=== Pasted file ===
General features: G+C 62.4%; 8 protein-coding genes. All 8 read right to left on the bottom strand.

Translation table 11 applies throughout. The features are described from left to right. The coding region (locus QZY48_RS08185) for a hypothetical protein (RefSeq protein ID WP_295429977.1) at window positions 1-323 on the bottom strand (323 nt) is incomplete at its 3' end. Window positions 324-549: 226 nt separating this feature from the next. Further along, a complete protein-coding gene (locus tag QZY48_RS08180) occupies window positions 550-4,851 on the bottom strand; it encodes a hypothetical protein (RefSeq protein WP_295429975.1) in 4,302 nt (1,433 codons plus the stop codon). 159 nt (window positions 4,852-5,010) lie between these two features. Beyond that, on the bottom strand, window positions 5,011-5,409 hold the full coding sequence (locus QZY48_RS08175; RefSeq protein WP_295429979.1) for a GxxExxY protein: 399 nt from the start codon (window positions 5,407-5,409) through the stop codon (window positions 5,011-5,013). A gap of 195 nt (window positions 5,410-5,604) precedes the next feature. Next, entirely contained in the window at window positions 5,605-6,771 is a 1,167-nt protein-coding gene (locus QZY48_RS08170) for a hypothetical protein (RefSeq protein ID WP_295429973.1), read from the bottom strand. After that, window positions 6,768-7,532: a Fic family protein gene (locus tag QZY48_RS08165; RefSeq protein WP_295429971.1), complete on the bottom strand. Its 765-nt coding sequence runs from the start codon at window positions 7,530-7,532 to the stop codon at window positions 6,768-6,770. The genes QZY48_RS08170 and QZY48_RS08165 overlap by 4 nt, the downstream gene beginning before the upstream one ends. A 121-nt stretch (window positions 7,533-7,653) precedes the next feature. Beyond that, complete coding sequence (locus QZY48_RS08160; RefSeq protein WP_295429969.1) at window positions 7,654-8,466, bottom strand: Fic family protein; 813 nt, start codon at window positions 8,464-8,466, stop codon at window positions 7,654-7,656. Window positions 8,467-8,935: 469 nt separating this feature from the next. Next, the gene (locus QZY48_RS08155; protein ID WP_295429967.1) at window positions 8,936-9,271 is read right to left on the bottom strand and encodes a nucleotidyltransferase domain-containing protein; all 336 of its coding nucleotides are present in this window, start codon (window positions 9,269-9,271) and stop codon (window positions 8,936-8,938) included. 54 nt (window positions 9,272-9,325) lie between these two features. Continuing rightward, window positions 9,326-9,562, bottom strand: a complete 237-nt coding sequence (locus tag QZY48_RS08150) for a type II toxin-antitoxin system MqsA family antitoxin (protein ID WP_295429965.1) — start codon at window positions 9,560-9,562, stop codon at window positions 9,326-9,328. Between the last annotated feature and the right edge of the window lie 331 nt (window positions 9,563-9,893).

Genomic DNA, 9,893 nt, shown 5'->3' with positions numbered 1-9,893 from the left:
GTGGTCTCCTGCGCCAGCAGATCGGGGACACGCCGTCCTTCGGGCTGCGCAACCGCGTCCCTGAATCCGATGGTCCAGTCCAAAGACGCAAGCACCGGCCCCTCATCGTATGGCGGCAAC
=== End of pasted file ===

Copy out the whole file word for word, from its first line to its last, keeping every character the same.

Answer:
General features: G+C 62.4%; 8 protein-coding genes. All 8 read right to left on the bottom strand.

Translation table 11 applies throughout. The features are described from left to right. The coding region (locus QZY48_RS08185) for a hypothetical protein (RefSeq protein ID WP_295429977.1) at window positions 1-323 on the bottom strand (323 nt) is incomplete at its 3' end. Window positions 324-549: 226 nt separating this feature from the next. Further along, a complete protein-coding gene (locus tag QZY48_RS08180) occupies window positions 550-4,851 on the bottom strand; it encodes a hypothetical protein (RefSeq protein WP_295429975.1) in 4,302 nt (1,433 codons plus the stop codon). 159 nt (window positions 4,852-5,010) lie between these two features. Beyond that, on the bottom strand, window positions 5,011-5,409 hold the full coding sequence (locus QZY48_RS08175; RefSeq protein WP_295429979.1) for a GxxExxY protein: 399 nt from the start codon (window positions 5,407-5,409) through the stop codon (window positions 5,011-5,013). A gap of 195 nt (window positions 5,410-5,604) precedes the next feature. Next, entirely contained in the window at window positions 5,605-6,771 is a 1,167-nt protein-coding gene (locus QZY48_RS08170) for a hypothetical protein (RefSeq protein ID WP_295429973.1), read from the bottom strand. After that, window positions 6,768-7,532: a Fic family protein gene (locus tag QZY48_RS08165; RefSeq protein WP_295429971.1), complete on the bottom strand. Its 765-nt coding sequence runs from the start codon at window positions 7,530-7,532 to the stop codon at window positions 6,768-6,770. The genes QZY48_RS08170 and QZY48_RS08165 overlap by 4 nt, the downstream gene beginning before the upstream one ends. A 121-nt stretch (window positions 7,533-7,653) precedes the next feature. Beyond that, complete coding sequence (locus QZY48_RS08160; RefSeq protein WP_295429969.1) at window positions 7,654-8,466, bottom strand: Fic family protein; 813 nt, start codon at window positions 8,464-8,466, stop codon at window positions 7,654-7,656. Window positions 8,467-8,935: 469 nt separating this feature from the next. Next, the gene (locus QZY48_RS08155; protein ID WP_295429967.1) at window positions 8,936-9,271 is read right to left on the bottom strand and encodes a nucleotidyltransferase domain-containing protein; all 336 of its coding nucleotides are present in this window, start codon (window positions 9,269-9,271) and stop codon (window positions 8,936-8,938) included. 54 nt (window positions 9,272-9,325) lie between these two features. Continuing rightward, window positions 9,326-9,562, bottom strand: a complete 237-nt coding sequence (locus tag QZY48_RS08150) for a type II toxin-antitoxin system MqsA family antitoxin (protein ID WP_295429965.1) — start codon at window positions 9,560-9,562, stop codon at window positions 9,326-9,328. Between the last annotated feature and the right edge of the window lie 331 nt (window positions 9,563-9,893).

Genomic DNA, 9,893 nt, shown 5'->3' with positions numbered 1-9,893 from the left:
GTGGTCTCCTGCGCCAGCAGATCGGGGACACGCCGTCCTTCGGGCTGCGCAACCGCGTCCCTGAATCCGATGGTCCAGTCCAAAGACGCAAGCACCGGCCCCTCATCGTATGGCGGCAAC